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Etruscan origin of Greek ornament. This letter was published in the 'Edinburgh Literary Journal,' whose editorship had changed hands, the first editor, Mr Henry Glassford Bell, having resigned his charge. Mr Jonathan Bell was in Rome, to his old friend's great satisfaction. He recorded their frequent meetings, and as frequent theological frays, both following the perfervid inborn impulse to battle over doctrines.

During the summer months of June and July, John Blackie was still in Rome revising and correcting, and at length satisfactorily completing, his

paper. It passed muster by the end of July, and on August 2 he went out to Frascati to stay with Chevalier and Madame Bunsen at their villa there. One incident of this visit was related in after-years by his host.

One morning when breakfast was on the table and his young guest missing, Mr Bunsen sought him far and near in the grounds of the villa. Guided by tones which rose and swelled and sank with stimulating emphasis, he made his way to a field where grew in serried ranks cabbages, pumpkins, and warlike granturci, and here, addressing the regiments of vegetables in sounding Greek and after the manner of Demosthenes, he found his friend. Perhaps the neighbourhood of Tusculum had filled him with emulation, for just in this manner, we are told, did Cicero perfect his Greek. Though new to Bunsen, the trait was one with which we are already familiar.

About this time he announced his intention so to devote himself to Greek as to become qualified for the Chair of Greek in some University. In the letter which contains this expression of purpose he abjures all thought of the Presbyterian ministry. Mr Jonathan Bell had given it as his opinion that he was neither an archæologist nor a theologian, but emphatically a linguist, and he endorsed his friend's estimate, though he hinted roguishly that there might be the makings of a tragic dramatist amongst his volcanic powers, as there was a constant stream of versification from within overflowing his control. Indeed his letters were written half in rhyme, and roused wrath at home.

He described his visit to Bunsen as delightful. He stayed till the middle of August, and learned many things from his host, amongst others to listen as well as to talk, an exercise which he felt at first to be penitential. Mr Bunsen had conversations with him about personal religion, and told him that he had too readily accepted the conclusions of German scepticism, and that a thorough study of the human mind might bring home to him the shallowness of all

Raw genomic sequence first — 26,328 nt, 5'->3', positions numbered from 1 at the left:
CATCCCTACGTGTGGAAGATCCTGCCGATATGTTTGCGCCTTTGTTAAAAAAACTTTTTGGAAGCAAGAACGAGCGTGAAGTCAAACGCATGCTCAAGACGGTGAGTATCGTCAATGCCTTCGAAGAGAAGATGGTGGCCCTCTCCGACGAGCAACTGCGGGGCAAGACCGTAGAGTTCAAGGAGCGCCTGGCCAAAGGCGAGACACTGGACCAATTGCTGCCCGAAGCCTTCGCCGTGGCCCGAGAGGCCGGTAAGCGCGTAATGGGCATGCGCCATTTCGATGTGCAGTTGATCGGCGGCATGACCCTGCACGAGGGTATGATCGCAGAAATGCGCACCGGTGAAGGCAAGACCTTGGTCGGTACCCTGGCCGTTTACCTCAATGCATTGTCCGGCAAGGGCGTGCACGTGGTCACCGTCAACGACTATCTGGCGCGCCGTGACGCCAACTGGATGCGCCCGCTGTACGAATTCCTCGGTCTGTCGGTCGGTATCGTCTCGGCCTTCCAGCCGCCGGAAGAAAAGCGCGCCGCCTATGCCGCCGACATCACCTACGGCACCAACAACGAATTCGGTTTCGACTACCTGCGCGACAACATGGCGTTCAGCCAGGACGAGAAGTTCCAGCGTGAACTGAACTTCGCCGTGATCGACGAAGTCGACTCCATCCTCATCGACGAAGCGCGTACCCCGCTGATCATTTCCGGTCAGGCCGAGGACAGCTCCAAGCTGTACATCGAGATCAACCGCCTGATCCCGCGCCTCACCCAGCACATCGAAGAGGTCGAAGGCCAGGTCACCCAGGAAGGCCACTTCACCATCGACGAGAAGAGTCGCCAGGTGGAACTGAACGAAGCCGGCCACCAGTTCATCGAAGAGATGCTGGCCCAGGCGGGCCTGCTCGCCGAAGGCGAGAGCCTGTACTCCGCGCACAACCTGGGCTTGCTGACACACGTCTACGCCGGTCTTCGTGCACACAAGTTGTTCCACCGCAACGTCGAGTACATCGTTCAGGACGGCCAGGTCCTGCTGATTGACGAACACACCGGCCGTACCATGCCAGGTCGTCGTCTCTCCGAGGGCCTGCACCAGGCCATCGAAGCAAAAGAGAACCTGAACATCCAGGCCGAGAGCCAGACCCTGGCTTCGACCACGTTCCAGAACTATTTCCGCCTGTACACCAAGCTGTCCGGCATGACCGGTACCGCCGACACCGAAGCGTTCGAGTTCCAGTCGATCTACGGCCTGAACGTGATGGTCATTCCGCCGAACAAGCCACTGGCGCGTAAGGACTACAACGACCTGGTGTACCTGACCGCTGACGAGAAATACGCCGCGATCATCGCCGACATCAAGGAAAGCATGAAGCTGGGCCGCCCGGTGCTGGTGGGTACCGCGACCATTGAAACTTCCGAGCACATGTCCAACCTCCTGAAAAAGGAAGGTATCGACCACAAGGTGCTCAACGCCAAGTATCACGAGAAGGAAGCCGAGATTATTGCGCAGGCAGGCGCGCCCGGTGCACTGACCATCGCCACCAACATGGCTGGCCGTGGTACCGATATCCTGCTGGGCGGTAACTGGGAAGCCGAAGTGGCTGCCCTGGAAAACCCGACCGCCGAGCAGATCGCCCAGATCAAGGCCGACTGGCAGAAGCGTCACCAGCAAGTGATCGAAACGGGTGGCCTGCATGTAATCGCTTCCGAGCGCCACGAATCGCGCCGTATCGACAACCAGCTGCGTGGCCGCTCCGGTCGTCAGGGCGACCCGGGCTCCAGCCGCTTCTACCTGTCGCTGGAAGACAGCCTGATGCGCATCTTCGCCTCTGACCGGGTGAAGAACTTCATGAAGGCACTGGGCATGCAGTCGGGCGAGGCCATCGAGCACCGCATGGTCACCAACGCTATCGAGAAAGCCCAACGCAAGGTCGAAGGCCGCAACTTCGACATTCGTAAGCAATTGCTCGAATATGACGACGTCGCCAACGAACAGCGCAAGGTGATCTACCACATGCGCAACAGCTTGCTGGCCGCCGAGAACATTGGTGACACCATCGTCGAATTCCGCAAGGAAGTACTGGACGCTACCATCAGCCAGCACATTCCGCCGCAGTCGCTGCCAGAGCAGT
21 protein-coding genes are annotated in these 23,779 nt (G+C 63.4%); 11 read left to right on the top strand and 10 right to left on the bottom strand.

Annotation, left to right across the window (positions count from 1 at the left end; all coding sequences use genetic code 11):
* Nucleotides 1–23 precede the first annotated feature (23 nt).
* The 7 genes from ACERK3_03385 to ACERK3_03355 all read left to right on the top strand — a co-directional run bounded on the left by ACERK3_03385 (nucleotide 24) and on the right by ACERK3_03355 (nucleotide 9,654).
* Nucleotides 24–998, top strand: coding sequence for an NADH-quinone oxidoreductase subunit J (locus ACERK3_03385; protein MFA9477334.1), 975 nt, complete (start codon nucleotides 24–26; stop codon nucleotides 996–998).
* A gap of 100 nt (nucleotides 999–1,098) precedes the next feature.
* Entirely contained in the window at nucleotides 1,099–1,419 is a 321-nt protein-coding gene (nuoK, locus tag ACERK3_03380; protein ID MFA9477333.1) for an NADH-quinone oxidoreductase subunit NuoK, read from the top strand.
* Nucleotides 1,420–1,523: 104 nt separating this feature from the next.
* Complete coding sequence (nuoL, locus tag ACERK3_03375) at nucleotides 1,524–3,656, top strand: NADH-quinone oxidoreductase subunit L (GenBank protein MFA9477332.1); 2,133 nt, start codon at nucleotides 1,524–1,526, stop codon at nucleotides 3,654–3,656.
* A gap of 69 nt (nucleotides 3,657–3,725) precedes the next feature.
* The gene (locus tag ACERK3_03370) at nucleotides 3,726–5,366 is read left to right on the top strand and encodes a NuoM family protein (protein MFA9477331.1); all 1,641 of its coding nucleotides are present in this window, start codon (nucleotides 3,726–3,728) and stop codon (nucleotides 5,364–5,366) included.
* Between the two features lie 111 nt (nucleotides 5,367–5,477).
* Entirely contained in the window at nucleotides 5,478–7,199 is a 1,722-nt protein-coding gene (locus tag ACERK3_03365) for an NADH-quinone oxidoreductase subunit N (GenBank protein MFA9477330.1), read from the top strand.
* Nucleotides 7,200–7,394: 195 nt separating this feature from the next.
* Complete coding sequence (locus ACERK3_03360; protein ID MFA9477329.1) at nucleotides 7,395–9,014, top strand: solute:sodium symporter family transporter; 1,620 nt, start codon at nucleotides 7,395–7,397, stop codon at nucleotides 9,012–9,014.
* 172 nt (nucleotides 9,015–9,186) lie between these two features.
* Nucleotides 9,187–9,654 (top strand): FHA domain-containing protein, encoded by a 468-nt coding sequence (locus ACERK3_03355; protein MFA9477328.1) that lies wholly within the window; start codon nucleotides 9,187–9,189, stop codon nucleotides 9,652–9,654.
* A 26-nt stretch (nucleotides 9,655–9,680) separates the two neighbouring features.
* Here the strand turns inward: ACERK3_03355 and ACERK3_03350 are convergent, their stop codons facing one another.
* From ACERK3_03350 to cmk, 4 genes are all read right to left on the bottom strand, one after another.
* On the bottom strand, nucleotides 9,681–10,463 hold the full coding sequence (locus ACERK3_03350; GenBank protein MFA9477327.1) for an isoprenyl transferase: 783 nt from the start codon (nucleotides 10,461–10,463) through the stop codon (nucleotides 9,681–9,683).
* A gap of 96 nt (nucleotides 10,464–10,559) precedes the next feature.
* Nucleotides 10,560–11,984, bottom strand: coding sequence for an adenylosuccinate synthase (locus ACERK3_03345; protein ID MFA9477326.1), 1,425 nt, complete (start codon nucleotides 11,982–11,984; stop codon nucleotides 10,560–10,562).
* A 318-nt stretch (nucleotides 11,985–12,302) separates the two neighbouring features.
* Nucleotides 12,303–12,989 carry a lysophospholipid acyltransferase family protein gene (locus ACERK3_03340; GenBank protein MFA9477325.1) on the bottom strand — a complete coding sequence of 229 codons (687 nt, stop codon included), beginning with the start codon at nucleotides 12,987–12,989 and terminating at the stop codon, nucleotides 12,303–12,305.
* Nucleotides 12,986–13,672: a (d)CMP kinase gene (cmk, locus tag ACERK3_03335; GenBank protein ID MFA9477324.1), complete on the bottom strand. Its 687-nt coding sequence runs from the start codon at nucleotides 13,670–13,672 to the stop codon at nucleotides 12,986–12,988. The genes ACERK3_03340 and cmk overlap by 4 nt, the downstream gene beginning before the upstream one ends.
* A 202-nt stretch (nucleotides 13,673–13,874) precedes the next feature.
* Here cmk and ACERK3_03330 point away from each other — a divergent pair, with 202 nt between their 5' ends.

systems which excluded the spiritual and the supernatural. Such lessons were humbling, but he realised that from the lips and example of such a man as his host they were a powerful corrective of the crude mental audacity which these years of freedom had engendered.

He read his essay to Mr Bunsen, who agreed with Professor Gerhard that it was a learned, accurate, and finished production, expressed too in admirable Italian. It was given to the printers at once, and was included in the papers of the ‘Annali dell'Instituto di Corrispondenza Archæologica per l'Anno 1831.' It won from all experts the utmost praise both for its learning and for its Italian.

This result being secured, he despatched a box of books, prints, coins, and minerals to Aberdeen, sent on his own luggage to Munich, and prepared to leave Rome on September 2. He did so with a heavy heart, regretting most of all to bid farewell to Mr Bunsen, but grieved also to part from many friends, who had made the Eternal City like a second home.






John BLACKIE and a young German called Thilemas started on September 2, knapsacks on back, dressed in white Italian summer suits, which could be washed when occasion offered, and without a care in the world other than heavy hearts at leaving Rome. Some of this heaviness can be traced to a romantic sentiment which had grown upon our hero for a certain clever and amiable Clotilda, to whom he had given lessons in English during the spring and summer, and whom he celebrated in abounding verse as the pattern of female dignity and charm. He had presented his verses on the subject to his family, however, and not to the lady herself, so that but for the sorrow that he must leave his




gentle friend with little hope of seeing her again, he was free from fetters.

The two pedestrians made their way by Perugia and Chiusi to Florence, taking nine days to walk the two hundred and fifty miles, at the rate of from twenty-five to thirty miles a-day. They stopped at the wayside inns for food and rest, and made the towns their stages for the night. The peasants whom they met could not understand the portent of two persons who scoured the country on foot, and sometimes they were refused admittance on the ground that only brigands and escaped malefactors pursued such

But they had much enjoyment of the tramp, and turned aside to view the antiquities which bordered their route. On September 11 they reached Florence, and made a halt of ten days to visit its galleries and buildings. The Tuscan country pleased them much, and they picked up what information they could about its well-cultivated valleys.

John Blackie wrote to his father from Florence in a tone of the most pronounced Radicalism, handling both the land question and the Irish question with vigour. He described the condition of the peasant farmers of Tuscany, who, paying a rent of three pauls an acre, were stimulated to industry by the certainty of becoming

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